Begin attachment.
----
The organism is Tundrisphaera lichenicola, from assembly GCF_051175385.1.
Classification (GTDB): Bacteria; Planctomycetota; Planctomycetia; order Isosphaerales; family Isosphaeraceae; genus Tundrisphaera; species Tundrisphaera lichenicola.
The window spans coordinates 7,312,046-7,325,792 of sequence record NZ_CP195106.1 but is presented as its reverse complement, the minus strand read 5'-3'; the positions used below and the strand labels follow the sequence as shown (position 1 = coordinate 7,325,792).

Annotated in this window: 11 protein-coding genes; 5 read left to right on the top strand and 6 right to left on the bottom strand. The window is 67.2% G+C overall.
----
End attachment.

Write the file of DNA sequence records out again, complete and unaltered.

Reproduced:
The organism is Tundrisphaera lichenicola, from assembly GCF_051175385.1.
Classification (GTDB): Bacteria; Planctomycetota; Planctomycetia; order Isosphaerales; family Isosphaeraceae; genus Tundrisphaera; species Tundrisphaera lichenicola.
The window spans coordinates 7,312,046-7,325,792 of sequence record NZ_CP195106.1 but is presented as its reverse complement, the minus strand read 5'-3'; the positions used below and the strand labels follow the sequence as shown (position 1 = coordinate 7,325,792).

Annotated in this window: 11 protein-coding genes; 5 read left to right on the top strand and 6 right to left on the bottom strand. The window is 67.2% G+C overall.